“We need to continue to nurture and grow those skills. Plymouth College of Art is unusual in its belief that it should give students the opportunity to learn many of the traditional craft skills that we used to find in art colleges across the country. It is also unusual in its commitment to a broad Foundation course that gives students the chance to experience a range of media and disciplines and to discover where their own talent will flourish. But it is also developing courses in new areas like games and animation.

“But Plymouth College of Art is also playing a pioneering role in the community in Plymouth. Two years ago I was present at the formal opening of Plymouth School of Creative Arts in The Red House, named for its dominant colour but also in emulation of the famous Red House of William Morris, that pioneer of socially responsible artistic practice and manufacture. No other art college in the country has had the vision and the courage to open a school like Plymouth School of Creative Arts, that places a special emphasis on the visual and on creativity in the curriculum. I want to congratulate Andrew Brewerton, Dave Strudwick and the governors for breaking new ground when so many others are abandoning Foundation courses and broad educational principles in the face of financial pressures.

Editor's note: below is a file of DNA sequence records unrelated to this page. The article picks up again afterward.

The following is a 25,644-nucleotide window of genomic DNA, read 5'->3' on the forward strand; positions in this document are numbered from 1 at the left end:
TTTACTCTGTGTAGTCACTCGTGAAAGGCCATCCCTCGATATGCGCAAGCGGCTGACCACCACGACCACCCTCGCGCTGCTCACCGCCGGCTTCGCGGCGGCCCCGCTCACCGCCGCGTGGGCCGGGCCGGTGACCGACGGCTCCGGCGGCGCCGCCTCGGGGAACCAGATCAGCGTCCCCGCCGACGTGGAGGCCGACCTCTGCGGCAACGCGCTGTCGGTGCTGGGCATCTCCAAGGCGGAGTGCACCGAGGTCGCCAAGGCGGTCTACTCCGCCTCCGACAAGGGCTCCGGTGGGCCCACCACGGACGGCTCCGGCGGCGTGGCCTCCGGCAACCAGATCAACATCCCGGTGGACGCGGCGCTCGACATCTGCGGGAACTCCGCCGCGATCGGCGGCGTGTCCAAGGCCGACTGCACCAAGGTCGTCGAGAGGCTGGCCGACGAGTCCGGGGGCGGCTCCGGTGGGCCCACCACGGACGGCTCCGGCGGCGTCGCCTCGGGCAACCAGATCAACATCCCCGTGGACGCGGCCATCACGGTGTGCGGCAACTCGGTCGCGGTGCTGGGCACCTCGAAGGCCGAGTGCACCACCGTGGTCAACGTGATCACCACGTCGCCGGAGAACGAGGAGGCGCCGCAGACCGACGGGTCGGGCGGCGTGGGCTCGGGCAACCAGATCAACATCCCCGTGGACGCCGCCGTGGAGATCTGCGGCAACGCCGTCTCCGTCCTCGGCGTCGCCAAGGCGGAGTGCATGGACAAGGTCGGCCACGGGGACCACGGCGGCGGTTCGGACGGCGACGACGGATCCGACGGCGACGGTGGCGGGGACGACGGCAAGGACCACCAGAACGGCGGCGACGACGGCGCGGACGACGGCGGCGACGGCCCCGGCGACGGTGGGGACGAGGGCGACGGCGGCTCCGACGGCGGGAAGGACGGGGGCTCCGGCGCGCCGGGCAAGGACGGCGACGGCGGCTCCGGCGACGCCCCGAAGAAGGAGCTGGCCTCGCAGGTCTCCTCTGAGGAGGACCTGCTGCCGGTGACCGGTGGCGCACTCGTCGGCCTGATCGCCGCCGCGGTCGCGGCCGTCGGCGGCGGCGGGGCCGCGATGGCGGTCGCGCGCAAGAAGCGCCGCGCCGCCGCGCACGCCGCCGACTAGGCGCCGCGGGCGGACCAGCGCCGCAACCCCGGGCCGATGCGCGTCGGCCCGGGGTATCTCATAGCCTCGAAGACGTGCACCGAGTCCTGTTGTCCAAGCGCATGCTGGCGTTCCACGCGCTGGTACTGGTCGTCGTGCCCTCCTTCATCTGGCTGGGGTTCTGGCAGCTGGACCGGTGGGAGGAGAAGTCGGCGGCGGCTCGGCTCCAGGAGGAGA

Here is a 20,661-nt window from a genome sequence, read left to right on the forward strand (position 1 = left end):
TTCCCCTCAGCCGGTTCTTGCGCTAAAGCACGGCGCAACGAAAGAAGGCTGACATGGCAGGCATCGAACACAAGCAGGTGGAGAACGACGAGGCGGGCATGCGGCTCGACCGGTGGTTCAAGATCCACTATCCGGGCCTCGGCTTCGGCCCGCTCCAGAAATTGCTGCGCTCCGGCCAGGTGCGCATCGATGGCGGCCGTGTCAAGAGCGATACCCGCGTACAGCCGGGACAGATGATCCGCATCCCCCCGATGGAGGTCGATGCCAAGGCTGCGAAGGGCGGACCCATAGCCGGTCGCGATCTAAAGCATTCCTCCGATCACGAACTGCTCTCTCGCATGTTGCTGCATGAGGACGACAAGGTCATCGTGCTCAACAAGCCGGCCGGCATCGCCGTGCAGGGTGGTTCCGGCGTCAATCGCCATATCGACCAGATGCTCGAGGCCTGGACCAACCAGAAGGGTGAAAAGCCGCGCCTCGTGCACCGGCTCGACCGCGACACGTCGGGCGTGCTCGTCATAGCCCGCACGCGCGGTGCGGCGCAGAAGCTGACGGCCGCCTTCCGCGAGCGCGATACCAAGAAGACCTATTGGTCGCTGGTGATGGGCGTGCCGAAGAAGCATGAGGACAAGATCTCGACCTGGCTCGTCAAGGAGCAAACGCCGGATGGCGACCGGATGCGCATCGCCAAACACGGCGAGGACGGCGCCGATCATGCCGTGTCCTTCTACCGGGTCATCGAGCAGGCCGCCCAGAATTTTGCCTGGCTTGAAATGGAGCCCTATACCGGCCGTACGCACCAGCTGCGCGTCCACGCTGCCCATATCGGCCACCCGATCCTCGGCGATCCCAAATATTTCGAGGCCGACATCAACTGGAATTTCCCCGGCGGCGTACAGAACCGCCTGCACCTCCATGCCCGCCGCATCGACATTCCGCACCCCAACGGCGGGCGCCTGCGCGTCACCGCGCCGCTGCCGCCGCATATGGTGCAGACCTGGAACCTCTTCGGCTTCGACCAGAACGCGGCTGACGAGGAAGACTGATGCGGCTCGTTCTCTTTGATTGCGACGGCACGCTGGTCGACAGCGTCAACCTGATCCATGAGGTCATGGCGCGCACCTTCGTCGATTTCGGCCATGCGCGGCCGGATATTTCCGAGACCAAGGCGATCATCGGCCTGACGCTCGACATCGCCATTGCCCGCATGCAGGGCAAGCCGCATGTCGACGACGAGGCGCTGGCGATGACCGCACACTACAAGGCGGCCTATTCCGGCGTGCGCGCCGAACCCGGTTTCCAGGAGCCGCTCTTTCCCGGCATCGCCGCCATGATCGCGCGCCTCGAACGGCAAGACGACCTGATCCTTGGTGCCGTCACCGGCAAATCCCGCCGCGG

“This year, in Hull as UK City of Culture, we have seen how the arts can build the confidence, well-being and economic prospects of a community. Here in Plymouth the City Council is seeking to draw people and energy back into the city centre and to provide opportunity in more isolated and disadvantaged areas. The arts and culture are playing a part in both initiatives and projects of national significance, like The Box, are coming to fruition. I know that under the leadership of Andrew and his team the college will make its own contribution as a catalyst for change, alongside business, the University and other cultural and educational institutions. I wish all of you as graduates and the college every possible success in your future ventures.”